If the the earth was struck tomorrow by a giant meteor and the only liquids that survived the fiery ball of doom were Bud Light and some rancid pond water from the Everglades, I think I’d choose … um, exactly how many snakes are in that pond water? Realizing this, Anheuser-Busch has come up with a relatively new promotion to boost sales, marketing Bud Light cans in the colors of college teams.
For example, people buying Budweiser in or around the University of Colorado would find the product in black-and-gold cans. The University of Wisconsin, red and white. The University of Arizona, Captain Morgan in a brown paper sack. The usual. Bud is calling them Fan Cans. But the universities themselves are not amused.
The industry’s regulations require at least 70 percent of an advertisement’s audience to be above 21, and Janet Evans, a senior attorney at the FTC responsible for alcohol marketing issues, said that doesn’t happen on college campuses.
“When you’ve got a college campus audience you’ve got a very large number of persons who are below the legal drinking age there, and in addition, you’ve got a population that engages almost exclusively in binge drinking,” Evans said.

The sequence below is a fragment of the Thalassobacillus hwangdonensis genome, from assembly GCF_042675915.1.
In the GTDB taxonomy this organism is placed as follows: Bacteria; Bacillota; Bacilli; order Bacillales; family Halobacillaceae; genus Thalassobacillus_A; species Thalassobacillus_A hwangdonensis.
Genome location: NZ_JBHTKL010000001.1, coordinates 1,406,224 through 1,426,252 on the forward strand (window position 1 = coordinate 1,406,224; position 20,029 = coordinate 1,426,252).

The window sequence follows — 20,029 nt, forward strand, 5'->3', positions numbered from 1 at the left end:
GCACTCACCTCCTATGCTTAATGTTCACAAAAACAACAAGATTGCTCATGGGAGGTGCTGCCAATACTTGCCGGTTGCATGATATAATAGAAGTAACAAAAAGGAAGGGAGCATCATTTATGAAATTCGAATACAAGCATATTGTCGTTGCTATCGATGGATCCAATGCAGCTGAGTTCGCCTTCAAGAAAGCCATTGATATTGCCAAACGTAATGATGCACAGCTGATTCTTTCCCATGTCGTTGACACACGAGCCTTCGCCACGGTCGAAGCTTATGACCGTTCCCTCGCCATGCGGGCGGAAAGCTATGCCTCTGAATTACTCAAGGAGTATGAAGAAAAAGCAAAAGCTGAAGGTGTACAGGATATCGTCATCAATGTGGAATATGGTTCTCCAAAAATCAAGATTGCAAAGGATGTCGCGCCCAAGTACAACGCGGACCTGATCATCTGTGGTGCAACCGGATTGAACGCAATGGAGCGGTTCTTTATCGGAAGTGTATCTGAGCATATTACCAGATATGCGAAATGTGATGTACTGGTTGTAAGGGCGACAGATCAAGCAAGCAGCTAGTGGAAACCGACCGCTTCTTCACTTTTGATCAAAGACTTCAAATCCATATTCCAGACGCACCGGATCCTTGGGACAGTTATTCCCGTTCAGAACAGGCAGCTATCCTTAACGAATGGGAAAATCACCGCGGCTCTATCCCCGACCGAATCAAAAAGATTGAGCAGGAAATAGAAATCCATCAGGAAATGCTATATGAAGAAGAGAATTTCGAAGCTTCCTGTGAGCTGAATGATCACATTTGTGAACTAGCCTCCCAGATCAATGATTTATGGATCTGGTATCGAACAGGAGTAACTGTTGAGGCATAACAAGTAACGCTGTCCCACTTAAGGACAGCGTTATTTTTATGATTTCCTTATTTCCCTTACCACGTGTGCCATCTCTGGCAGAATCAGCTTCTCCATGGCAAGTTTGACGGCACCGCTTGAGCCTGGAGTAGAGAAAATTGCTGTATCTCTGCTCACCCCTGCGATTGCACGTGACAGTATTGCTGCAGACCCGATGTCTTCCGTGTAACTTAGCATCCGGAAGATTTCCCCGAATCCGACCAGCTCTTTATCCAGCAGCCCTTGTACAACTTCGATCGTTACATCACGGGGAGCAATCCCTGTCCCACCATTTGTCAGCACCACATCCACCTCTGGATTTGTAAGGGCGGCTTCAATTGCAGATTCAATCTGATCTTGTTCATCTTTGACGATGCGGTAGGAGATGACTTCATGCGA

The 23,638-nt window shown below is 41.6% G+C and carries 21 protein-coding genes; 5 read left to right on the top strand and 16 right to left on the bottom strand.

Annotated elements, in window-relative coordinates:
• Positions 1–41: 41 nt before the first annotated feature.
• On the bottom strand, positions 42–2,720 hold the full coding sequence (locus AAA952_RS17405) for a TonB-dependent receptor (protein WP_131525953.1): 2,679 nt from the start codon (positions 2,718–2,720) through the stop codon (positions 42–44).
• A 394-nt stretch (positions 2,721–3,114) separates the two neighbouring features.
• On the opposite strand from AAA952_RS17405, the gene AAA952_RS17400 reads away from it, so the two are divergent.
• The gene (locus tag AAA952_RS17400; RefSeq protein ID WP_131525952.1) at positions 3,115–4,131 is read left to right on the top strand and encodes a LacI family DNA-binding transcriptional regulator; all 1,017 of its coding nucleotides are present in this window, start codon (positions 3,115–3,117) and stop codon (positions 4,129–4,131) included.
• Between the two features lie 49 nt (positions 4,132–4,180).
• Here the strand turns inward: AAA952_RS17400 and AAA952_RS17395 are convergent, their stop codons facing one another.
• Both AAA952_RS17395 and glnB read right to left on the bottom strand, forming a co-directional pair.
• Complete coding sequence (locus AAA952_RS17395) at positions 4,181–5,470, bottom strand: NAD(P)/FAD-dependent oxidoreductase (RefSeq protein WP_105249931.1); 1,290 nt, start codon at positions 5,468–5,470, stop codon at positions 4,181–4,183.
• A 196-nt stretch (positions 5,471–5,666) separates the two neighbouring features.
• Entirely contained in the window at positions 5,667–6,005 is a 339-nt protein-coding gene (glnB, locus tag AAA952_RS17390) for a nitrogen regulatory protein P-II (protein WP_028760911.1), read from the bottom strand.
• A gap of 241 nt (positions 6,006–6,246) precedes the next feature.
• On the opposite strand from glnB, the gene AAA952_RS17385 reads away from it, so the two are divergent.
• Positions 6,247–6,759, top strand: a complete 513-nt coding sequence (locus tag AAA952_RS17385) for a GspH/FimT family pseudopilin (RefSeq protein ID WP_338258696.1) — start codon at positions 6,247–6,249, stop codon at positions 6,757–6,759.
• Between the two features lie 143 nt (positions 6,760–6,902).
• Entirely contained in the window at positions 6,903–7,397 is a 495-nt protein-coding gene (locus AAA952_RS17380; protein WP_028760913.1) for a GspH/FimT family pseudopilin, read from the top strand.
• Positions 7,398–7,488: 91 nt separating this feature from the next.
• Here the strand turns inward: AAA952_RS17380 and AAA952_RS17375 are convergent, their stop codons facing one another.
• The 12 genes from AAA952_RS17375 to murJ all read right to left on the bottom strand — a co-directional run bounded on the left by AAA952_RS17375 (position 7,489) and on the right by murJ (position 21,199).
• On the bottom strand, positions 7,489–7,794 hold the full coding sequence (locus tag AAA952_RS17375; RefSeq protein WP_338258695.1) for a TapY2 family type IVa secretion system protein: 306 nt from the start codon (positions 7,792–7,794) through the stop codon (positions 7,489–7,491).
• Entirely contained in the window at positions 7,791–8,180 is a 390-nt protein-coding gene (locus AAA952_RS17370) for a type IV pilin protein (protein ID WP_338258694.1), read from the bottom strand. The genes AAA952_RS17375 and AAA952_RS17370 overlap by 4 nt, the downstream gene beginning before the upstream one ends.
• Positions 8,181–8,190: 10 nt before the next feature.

She said the FTC could neither confirm nor deny the existence of an investigation, though she did say she was certain Anheuser-Busch would not repeat this effort in the future.
“Certain cans are not being made available in communities where organizations asked us not to offer them,” said Carol Clark, Anheuser-Busch vice president for corporate social responsibility.
In other news, Anheuser-Busch has a vice president for corporate social responsibility.
Many colleges and universities have fought back, claiming that the promotion encourages underage drinking and infringes on school trademarks. The University of Minnesota contacted Anheuser-Busch and got the cans removed from the Minneapolis-St. Paul region.
Other schools have followed suit, among them Boston College, Wisconsin, Texas A&M, and in fact Budweiser has pulled the promotion from all areas where there have been objections. What’s going to happen to all that beer, I wonder?
I also wonder how much of these objections are based on fear of underage drinking, and how much on fear of treading on deals with other brewers?
The University of Colorado at Boulder objected not only because of concerns about protecting its trademarks but also worries that the effort could jeopardize its relationship with MillerCoors, spokesman Bronson Hilliard said. Coors Brewing Co., half of MillerCoors, is based in nearby Denver.
Because fish gotta swim, college kids gotta drink, I guess. Just not in school colors.